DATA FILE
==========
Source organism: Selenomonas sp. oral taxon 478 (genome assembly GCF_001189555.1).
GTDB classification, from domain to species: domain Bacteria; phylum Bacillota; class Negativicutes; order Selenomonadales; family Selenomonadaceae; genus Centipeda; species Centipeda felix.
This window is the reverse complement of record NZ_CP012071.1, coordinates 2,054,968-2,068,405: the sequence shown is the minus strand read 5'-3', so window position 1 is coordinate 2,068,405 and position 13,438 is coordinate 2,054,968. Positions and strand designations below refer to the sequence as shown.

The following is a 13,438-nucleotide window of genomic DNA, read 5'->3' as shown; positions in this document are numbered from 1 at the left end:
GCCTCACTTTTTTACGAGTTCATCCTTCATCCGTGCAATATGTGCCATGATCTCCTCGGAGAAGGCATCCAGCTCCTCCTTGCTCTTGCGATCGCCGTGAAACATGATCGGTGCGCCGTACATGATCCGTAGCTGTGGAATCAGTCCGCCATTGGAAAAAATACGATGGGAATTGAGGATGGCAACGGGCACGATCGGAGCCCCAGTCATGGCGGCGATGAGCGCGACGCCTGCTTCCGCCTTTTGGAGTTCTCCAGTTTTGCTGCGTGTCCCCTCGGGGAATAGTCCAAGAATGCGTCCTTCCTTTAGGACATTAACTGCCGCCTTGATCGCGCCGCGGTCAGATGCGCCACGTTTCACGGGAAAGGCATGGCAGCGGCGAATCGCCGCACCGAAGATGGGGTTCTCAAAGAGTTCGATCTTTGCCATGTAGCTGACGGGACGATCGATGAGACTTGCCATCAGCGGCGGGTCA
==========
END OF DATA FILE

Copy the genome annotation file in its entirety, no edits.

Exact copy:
Source organism: Selenomonas sp. oral taxon 478 (genome assembly GCF_001189555.1).
GTDB classification, from domain to species: domain Bacteria; phylum Bacillota; class Negativicutes; order Selenomonadales; family Selenomonadaceae; genus Centipeda; species Centipeda felix.
This window is the reverse complement of record NZ_CP012071.1, coordinates 2,054,968-2,068,405: the sequence shown is the minus strand read 5'-3', so window position 1 is coordinate 2,068,405 and position 13,438 is coordinate 2,054,968. Positions and strand designations below refer to the sequence as shown.

The following is a 13,438-nucleotide window of genomic DNA, read 5'->3' as shown; positions in this document are numbered from 1 at the left end:
GCCTCACTTTTTTACGAGTTCATCCTTCATCCGTGCAATATGTGCCATGATCTCCTCGGAGAAGGCATCCAGCTCCTCCTTGCTCTTGCGATCGCCGTGAAACATGATCGGTGCGCCGTACATGATCCGTAGCTGTGGAATCAGTCCGCCATTGGAAAAAATACGATGGGAATTGAGGATGGCAACGGGCACGATCGGAGCCCCAGTCATGGCGGCGATGAGCGCGACGCCTGCTTCCGCCTTTTGGAGTTCTCCAGTTTTGCTGCGTGTCCCCTCGGGGAATAGTCCAAGAATGCGTCCTTCCTTTAGGACATTAACTGCCGCCTTGATCGCGCCGCGGTCAGATGCGCCACGTTTCACGGGAAAGGCATGGCAGCGGCGAATCGCCGCACCGAAGATGGGGTTCTCAAAGAGTTCGATCTTTGCCATGTAGCTGACGGGACGATCGATGAGACTTGCCATCAGCGGCGGGTCA